Coalition on Homelessness, San Francisco

The Coalition on Homelessness is an American homeless advocacy and social justice organization that focuses on creating long-term solutions to homelessness, poverty, and housing issues in San Francisco, California. Founded in 1987, the group also founded the newspaper Street Sheet, the Community Housing Partnership, and the .


Origin and early years (1987–1990)

The Coalition was formed in 1987 from a collaboration of San Francisco service providers and homeless people. It was created in reaction to cuts of social service programs by the Reagan administration.[1] The original idea for the Coalition on Homelessness was shared at Hospitality House and the Tenderloin Housing Clinic.[citation needed]

In 1989, the Street Sheet was founded.[citation needed]


In 1990, following the Loma Prieta Earthquake, the Coalition created the first supportive housing for homeless people in San Francisco as Community Housing Partnership, providing permanent affordable housing and services such as employment opportunities, job training, and case management.

In 1996, the Coalition fought against the city's “Matrix Program,” an initiative of Mayor Frank Jordan’s aimed at addressing homelessness through police and criminalization, including getting 39,000 tickets dismissed in court and the eventual end of the program.[2]


In 2000, the Coalition on Homelessness formed the People’s Budget Collaborative, a group of community-based organizations that fights for investments in community programs in the city budget.[3] In 2002, the Coalition created the Mission Neighborhood Resource Center.[4]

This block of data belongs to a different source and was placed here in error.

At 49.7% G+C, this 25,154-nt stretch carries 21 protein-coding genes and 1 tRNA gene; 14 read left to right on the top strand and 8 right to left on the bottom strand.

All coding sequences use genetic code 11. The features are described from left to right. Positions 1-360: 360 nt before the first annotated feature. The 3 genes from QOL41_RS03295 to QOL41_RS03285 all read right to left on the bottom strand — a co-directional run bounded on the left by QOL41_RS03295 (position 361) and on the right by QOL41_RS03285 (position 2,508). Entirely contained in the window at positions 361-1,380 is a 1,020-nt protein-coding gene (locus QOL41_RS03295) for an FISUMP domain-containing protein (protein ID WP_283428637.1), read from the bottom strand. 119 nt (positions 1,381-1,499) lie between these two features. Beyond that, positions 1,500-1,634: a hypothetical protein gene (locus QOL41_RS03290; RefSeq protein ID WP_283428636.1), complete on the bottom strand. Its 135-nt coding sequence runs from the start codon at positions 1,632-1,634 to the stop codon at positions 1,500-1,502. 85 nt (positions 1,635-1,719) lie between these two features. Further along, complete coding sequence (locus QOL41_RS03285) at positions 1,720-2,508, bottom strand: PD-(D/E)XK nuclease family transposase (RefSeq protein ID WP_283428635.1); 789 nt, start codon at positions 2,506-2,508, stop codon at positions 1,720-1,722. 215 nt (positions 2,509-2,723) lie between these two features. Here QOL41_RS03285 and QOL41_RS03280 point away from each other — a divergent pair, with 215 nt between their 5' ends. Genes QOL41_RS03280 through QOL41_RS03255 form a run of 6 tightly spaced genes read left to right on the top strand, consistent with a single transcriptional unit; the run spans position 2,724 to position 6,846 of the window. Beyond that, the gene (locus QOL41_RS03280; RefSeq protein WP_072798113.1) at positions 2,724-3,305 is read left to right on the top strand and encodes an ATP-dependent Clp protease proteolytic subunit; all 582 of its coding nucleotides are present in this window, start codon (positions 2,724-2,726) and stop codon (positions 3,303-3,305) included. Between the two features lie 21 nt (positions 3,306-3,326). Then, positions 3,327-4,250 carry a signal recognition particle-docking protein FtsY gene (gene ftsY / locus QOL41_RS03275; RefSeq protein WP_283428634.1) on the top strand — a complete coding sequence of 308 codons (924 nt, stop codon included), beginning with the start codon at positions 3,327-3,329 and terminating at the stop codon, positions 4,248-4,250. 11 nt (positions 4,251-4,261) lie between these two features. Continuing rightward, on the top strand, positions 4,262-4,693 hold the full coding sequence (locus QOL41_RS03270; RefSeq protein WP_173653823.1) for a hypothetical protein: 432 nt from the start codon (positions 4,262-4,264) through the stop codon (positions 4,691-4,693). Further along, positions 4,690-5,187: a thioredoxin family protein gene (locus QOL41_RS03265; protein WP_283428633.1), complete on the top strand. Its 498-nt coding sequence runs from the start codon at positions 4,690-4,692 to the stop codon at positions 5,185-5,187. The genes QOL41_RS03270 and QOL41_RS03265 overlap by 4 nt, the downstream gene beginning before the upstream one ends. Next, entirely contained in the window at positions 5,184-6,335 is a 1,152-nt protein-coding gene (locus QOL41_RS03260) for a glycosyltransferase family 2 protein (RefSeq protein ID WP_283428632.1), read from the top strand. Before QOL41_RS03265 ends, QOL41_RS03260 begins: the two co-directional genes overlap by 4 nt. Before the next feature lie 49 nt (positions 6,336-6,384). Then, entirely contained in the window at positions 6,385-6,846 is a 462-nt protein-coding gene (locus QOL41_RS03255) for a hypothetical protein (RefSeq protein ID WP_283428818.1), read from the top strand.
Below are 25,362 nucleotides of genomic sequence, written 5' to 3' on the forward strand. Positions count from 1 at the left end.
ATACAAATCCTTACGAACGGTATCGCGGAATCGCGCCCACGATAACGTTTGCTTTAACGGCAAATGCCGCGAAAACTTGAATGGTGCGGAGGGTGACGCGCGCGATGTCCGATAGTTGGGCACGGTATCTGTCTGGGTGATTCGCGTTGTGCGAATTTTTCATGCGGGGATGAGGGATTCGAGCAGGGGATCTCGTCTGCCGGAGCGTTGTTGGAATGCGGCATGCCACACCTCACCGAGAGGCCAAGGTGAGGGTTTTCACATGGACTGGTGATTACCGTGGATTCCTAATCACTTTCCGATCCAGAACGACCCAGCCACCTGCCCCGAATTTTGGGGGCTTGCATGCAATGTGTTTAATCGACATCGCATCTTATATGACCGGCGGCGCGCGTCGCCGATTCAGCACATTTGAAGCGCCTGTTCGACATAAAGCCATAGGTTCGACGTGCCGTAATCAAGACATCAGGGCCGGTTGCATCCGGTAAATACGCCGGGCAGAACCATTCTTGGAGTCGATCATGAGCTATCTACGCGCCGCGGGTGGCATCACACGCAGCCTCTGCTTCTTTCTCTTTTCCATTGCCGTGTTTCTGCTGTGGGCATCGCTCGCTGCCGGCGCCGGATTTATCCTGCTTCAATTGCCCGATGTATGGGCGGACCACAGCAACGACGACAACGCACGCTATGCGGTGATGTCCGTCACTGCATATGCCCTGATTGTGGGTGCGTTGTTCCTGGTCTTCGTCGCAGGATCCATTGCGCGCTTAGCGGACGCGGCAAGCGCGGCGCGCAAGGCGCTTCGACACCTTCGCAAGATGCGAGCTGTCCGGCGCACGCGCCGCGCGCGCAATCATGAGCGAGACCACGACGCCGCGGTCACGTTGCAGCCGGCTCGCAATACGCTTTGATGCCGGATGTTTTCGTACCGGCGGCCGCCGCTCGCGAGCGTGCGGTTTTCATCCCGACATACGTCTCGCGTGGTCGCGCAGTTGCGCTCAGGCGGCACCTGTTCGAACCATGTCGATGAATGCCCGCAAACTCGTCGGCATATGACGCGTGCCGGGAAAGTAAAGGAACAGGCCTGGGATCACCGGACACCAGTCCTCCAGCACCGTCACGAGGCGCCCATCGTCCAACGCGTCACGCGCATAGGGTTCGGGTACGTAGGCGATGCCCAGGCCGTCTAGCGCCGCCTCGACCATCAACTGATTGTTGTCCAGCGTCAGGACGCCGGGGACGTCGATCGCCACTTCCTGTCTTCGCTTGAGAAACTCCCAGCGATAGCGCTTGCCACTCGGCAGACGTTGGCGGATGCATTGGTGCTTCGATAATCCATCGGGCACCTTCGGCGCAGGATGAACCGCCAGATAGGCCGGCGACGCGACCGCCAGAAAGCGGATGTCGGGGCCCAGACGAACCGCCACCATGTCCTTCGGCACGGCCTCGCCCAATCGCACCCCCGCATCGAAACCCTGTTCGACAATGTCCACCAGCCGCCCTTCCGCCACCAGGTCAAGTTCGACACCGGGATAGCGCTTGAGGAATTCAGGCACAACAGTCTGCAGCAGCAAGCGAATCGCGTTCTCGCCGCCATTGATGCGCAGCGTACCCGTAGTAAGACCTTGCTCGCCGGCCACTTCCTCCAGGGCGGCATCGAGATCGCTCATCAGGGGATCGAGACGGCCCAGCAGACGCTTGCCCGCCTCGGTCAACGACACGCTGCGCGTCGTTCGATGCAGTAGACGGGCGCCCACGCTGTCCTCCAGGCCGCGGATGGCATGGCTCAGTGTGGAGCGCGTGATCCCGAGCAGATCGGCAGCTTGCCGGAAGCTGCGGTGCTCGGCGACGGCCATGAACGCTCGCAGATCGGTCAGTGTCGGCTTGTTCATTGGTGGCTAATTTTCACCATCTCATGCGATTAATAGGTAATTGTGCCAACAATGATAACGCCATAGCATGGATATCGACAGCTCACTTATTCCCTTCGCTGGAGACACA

In 2012, the Coalition along with Hospitality House, started the Homeless Emergency Services Coalition.[5] In 2015 the Coalition released two reports: “The Roadmap,” a five-year plan to end homelessness,[6] and “Punishing the Poorest,” a collaboration with UC Berkeley Center for Human Rights studying the criminalization of homelessness.[7]


  1. ^ Kidd, Dorothy; Barker-Plummer, Bernadette (2009). "'Neither Silent Nor Invisible': Anti-Poverty Communication in the San Francisco Bay Area". Development in Practice. 19 (4/5): 483. doi:10.1080/09614520902866322. ISSN 0961-4524. JSTOR 27752088. S2CID 145608003 – via JSTOR.
  2. ^ Chao, Julie; Hatfield, Larry D.; Staff, Of the Examiner (1996-04-17). "Matrix program dies in S.F. court". SFGate. Retrieved 2019-08-22.
  3. ^ "July August Newsletter". Retrieved 2019-08-22.
  4. ^ "Mission Neighborhood Resource Center". Mission Neighborhood Health Center. Retrieved 2019-08-22.
  5. ^ "California Homeless Bill of Rights". WRAP. Retrieved 2019-08-22.
  6. ^ "New plan says SF could end family homelessness by 2020". The San Francisco Examiner. 2015-06-14. Retrieved 2019-08-22.
  7. ^ Alatorre, Lisa (2015). "Punishing the Poorest" (PDF).

External links